Average home prices in the United States once again accelerated in January, rising 19.2% year-over-year as high demand and tight supply outweighed the prospect of rising mortgage rates.
January saw the fourth largest in the last three-and-a-half decades and came in above the 18.9% price increase logged in December, according to the S&P CoreLogic Case-Shiller Index, which was released on March 29. The annual 10-City Composite rose 17.5% in January, up from 17.1% the previous month. The 20-City Composite posted a 19.1% year-over-year gain vs. an 18.6% increase in December.
Phoenix, Tampa and Miami reported the highest year-over-year gains in January, with Phoenix home prices rising by about one-third (32.6%), Tampa prices rising 30.8%, and Miami prices increasing 28.1%. Sixteen of the 20 cities reported higher price increases in the year ending January 2022 than the year ending December 2021.
January’s figures put at least a temporary halt to the slower increases seen at the end of 2021.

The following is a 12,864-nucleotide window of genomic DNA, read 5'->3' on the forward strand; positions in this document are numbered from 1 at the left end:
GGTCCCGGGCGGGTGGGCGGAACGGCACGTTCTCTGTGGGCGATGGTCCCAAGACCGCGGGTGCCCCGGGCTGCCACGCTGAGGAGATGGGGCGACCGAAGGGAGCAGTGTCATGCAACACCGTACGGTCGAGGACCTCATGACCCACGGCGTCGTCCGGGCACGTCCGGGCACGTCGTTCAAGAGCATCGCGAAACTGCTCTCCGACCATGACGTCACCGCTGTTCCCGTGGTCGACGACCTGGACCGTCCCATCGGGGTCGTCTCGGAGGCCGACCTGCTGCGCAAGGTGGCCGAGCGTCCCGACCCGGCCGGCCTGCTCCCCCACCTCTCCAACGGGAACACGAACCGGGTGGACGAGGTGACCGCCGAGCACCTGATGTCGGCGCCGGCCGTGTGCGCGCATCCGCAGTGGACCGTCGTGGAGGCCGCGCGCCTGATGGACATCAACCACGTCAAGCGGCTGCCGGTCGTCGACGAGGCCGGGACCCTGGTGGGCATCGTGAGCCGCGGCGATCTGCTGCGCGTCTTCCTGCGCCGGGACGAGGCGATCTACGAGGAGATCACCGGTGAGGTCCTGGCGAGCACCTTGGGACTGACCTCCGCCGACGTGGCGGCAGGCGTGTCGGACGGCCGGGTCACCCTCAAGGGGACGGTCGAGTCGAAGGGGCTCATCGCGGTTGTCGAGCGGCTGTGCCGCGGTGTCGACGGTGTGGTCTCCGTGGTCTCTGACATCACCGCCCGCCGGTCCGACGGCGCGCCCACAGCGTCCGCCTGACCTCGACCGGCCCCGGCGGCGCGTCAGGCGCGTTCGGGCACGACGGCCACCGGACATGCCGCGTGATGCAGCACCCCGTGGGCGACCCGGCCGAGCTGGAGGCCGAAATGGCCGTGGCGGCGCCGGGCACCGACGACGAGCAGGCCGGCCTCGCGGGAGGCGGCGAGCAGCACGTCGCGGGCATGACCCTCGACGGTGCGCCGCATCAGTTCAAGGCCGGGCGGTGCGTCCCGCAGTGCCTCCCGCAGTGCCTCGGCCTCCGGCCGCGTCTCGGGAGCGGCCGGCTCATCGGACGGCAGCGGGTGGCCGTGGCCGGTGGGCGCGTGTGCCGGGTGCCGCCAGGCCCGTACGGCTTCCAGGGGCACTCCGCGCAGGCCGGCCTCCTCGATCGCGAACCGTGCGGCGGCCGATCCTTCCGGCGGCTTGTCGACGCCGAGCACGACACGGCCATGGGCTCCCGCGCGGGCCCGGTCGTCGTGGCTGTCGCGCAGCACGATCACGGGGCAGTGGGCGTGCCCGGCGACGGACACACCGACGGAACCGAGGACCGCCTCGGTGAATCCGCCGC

“Last fall we observed that home prices, although continuing to rise quite sharply, had begun to decelerate,” Craig J. Lazzara, Managing Director at S&P Dow Jones Indices, said in a press release. “Even that modest deceleration was on pause in January. The 19.2% year-over-year change for January was the fourth-largest reading in 35 years of history.”
The rapid acceleration in home prices could ease off in coming months if housing demand falls amid rising mortgage rates. As GOBankingRates previously reported, the average 30-year fixed mortgage rate was 4.42% as of March 24, according to Freddie Mac. That’s up from 3.11% as recently as December.
“The macroeconomic environment is evolving rapidly,” Lazzara said. “Declining COVID cases and a resumption of general economic activity has stoked inflation, and the Federal Reserve has begun to increase interest rates in response. We may soon begin to see the impact of increasing mortgage rates on home prices.”
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